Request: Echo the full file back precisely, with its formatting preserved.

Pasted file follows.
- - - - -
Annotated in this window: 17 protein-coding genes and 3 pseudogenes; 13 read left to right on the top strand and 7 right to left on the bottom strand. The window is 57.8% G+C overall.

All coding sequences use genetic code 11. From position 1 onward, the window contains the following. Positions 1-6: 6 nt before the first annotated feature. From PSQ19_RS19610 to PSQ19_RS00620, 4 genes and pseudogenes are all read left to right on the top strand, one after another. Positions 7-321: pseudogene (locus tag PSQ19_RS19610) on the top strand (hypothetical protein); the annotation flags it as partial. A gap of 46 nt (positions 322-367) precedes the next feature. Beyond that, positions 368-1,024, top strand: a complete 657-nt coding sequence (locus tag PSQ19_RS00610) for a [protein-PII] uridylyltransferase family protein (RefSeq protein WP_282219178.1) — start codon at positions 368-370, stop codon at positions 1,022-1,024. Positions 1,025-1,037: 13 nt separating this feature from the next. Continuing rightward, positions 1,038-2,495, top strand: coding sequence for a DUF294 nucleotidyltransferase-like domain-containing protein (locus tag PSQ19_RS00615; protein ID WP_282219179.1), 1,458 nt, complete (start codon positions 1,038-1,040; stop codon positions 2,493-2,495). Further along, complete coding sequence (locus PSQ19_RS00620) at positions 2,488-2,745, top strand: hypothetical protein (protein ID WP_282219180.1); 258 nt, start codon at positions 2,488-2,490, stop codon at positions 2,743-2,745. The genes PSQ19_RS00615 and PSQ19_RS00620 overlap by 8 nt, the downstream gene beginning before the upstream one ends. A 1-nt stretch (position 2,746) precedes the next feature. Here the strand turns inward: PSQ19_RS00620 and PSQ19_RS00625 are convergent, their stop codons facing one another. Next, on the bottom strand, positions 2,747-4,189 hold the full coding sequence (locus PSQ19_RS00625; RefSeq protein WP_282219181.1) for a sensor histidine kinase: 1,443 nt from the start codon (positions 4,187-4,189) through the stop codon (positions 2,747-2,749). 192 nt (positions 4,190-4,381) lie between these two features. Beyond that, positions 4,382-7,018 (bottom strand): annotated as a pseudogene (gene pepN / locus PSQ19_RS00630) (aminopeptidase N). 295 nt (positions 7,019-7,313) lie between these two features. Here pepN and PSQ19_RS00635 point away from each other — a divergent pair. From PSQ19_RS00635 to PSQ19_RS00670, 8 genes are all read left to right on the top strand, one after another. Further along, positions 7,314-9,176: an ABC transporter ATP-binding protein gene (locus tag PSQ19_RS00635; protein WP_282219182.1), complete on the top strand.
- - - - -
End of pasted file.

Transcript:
Annotated in this window: 17 protein-coding genes and 3 pseudogenes; 13 read left to right on the top strand and 7 right to left on the bottom strand. The window is 57.8% G+C overall.

All coding sequences use genetic code 11. From position 1 onward, the window contains the following. Positions 1-6: 6 nt before the first annotated feature. From PSQ19_RS19610 to PSQ19_RS00620, 4 genes and pseudogenes are all read left to right on the top strand, one after another. Positions 7-321: pseudogene (locus tag PSQ19_RS19610) on the top strand (hypothetical protein); the annotation flags it as partial. A gap of 46 nt (positions 322-367) precedes the next feature. Beyond that, positions 368-1,024, top strand: a complete 657-nt coding sequence (locus tag PSQ19_RS00610) for a [protein-PII] uridylyltransferase family protein (RefSeq protein WP_282219178.1) — start codon at positions 368-370, stop codon at positions 1,022-1,024. Positions 1,025-1,037: 13 nt separating this feature from the next. Continuing rightward, positions 1,038-2,495, top strand: coding sequence for a DUF294 nucleotidyltransferase-like domain-containing protein (locus tag PSQ19_RS00615; protein ID WP_282219179.1), 1,458 nt, complete (start codon positions 1,038-1,040; stop codon positions 2,493-2,495). Further along, complete coding sequence (locus PSQ19_RS00620) at positions 2,488-2,745, top strand: hypothetical protein (protein ID WP_282219180.1); 258 nt, start codon at positions 2,488-2,490, stop codon at positions 2,743-2,745. The genes PSQ19_RS00615 and PSQ19_RS00620 overlap by 8 nt, the downstream gene beginning before the upstream one ends. A 1-nt stretch (position 2,746) precedes the next feature. Here the strand turns inward: PSQ19_RS00620 and PSQ19_RS00625 are convergent, their stop codons facing one another. Next, on the bottom strand, positions 2,747-4,189 hold the full coding sequence (locus PSQ19_RS00625; RefSeq protein WP_282219181.1) for a sensor histidine kinase: 1,443 nt from the start codon (positions 4,187-4,189) through the stop codon (positions 2,747-2,749). 192 nt (positions 4,190-4,381) lie between these two features. Beyond that, positions 4,382-7,018 (bottom strand): annotated as a pseudogene (gene pepN / locus PSQ19_RS00630) (aminopeptidase N). 295 nt (positions 7,019-7,313) lie between these two features. Here pepN and PSQ19_RS00635 point away from each other — a divergent pair. From PSQ19_RS00635 to PSQ19_RS00670, 8 genes are all read left to right on the top strand, one after another. Further along, positions 7,314-9,176: an ABC transporter ATP-binding protein gene (locus tag PSQ19_RS00635; protein WP_282219182.1), complete on the top strand.